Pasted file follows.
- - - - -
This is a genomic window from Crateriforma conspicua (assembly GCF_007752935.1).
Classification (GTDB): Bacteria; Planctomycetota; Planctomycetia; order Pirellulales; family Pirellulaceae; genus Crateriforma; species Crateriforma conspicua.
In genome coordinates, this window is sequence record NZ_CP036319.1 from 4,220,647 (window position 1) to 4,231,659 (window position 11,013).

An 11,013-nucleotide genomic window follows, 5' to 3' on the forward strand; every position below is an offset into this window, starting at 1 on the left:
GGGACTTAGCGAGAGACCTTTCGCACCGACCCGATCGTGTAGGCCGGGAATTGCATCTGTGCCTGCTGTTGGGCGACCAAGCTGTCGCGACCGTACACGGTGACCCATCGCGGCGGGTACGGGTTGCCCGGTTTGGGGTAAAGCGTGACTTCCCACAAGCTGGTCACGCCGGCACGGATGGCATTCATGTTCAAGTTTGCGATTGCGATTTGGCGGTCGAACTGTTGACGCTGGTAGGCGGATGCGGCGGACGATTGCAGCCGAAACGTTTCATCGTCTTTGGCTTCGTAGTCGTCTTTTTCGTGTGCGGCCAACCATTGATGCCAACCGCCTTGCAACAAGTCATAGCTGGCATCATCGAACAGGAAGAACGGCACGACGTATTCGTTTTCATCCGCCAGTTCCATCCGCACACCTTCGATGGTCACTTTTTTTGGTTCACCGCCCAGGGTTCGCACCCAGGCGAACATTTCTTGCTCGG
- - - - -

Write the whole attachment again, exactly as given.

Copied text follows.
This is a genomic window from Crateriforma conspicua (assembly GCF_007752935.1).
Classification (GTDB): Bacteria; Planctomycetota; Planctomycetia; order Pirellulales; family Pirellulaceae; genus Crateriforma; species Crateriforma conspicua.
In genome coordinates, this window is sequence record NZ_CP036319.1 from 4,220,647 (window position 1) to 4,231,659 (window position 11,013).

An 11,013-nucleotide genomic window follows, 5' to 3' on the forward strand; every position below is an offset into this window, starting at 1 on the left:
GGGACTTAGCGAGAGACCTTTCGCACCGACCCGATCGTGTAGGCCGGGAATTGCATCTGTGCCTGCTGTTGGGCGACCAAGCTGTCGCGACCGTACACGGTGACCCATCGCGGCGGGTACGGGTTGCCCGGTTTGGGGTAAAGCGTGACTTCCCACAAGCTGGTCACGCCGGCACGGATGGCATTCATGTTCAAGTTTGCGATTGCGATTTGGCGGTCGAACTGTTGACGCTGGTAGGCGGATGCGGCGGACGATTGCAGCCGAAACGTTTCATCGTCTTTGGCTTCGTAGTCGTCTTTTTCGTGTGCGGCCAACCATTGATGCCAACCGCCTTGCAACAAGTCATAGCTGGCATCATCGAACAGGAAGAACGGCACGACGTATTCGTTTTCATCCGCCAGTTCCATCCGCACACCTTCGATGGTCACTTTTTTTGGTTCACCGCCCAGGGTTCGCACCCAGGCGAACATTTCTTGCTCGG